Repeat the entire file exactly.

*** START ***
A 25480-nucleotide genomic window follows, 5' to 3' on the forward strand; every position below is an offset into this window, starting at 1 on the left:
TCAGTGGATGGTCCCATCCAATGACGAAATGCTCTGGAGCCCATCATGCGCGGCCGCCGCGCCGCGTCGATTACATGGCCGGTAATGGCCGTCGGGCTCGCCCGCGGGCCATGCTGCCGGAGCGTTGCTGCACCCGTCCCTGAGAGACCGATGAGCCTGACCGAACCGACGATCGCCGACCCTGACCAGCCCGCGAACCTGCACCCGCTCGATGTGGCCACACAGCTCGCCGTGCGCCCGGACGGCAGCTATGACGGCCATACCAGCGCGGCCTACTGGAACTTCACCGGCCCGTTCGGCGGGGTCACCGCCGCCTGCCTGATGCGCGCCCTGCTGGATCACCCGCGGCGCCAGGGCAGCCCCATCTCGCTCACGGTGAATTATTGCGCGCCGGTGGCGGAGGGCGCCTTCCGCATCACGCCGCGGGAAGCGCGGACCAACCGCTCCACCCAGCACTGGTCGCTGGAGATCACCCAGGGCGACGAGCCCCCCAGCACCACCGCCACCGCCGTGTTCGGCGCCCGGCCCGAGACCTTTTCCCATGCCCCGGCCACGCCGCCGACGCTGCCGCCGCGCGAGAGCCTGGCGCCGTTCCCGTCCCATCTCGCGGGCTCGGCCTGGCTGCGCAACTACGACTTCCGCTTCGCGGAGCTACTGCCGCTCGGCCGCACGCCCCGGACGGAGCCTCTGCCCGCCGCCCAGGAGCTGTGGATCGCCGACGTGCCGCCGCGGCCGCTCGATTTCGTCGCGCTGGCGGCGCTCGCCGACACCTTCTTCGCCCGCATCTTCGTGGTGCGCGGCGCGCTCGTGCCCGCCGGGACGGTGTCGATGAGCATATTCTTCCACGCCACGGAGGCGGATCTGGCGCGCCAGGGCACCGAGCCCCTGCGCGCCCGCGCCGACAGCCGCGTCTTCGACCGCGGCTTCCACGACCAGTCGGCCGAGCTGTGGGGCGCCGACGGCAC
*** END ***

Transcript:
A 25480-nucleotide genomic window follows, 5' to 3' on the forward strand; every position below is an offset into this window, starting at 1 on the left:
TCAGTGGATGGTCCCATCCAATGACGAAATGCTCTGGAGCCCATCATGCGCGGCCGCCGCGCCGCGTCGATTACATGGCCGGTAATGGCCGTCGGGCTCGCCCGCGGGCCATGCTGCCGGAGCGTTGCTGCACCCGTCCCTGAGAGACCGATGAGCCTGACCGAACCGACGATCGCCGACCCTGACCAGCCCGCGAACCTGCACCCGCTCGATGTGGCCACACAGCTCGCCGTGCGCCCGGACGGCAGCTATGACGGCCATACCAGCGCGGCCTACTGGAACTTCACCGGCCCGTTCGGCGGGGTCACCGCCGCCTGCCTGATGCGCGCCCTGCTGGATCACCCGCGGCGCCAGGGCAGCCCCATCTCGCTCACGGTGAATTATTGCGCGCCGGTGGCGGAGGGCGCCTTCCGCATCACGCCGCGGGAAGCGCGGACCAACCGCTCCACCCAGCACTGGTCGCTGGAGATCACCCAGGGCGACGAGCCCCCCAGCACCACCGCCACCGCCGTGTTCGGCGCCCGGCCCGAGACCTTTTCCCATGCCCCGGCCACGCCGCCGACGCTGCCGCCGCGCGAGAGCCTGGCGCCGTTCCCGTCCCATCTCGCGGGCTCGGCCTGGCTGCGCAACTACGACTTCCGCTTCGCGGAGCTACTGCCGCTCGGCCGCACGCCCCGGACGGAGCCTCTGCCCGCCGCCCAGGAGCTGTGGATCGCCGACGTGCCGCCGCGGCCGCTCGATTTCGTCGCGCTGGCGGCGCTCGCCGACACCTTCTTCGCCCGCATCTTCGTGGTGCGCGGCGCGCTCGTGCCCGCCGGGACGGTGTCGATGAGCATATTCTTCCACGCCACGGAGGCGGATCTGGCGCGCCAGGGCACCGAGCCCCTGCGCGCCCGCGCCGACAGCCGCGTCTTCGACCGCGGCTTCCACGACCAGTCGGCCGAGCTGTGGGGCGCCGACGGCAC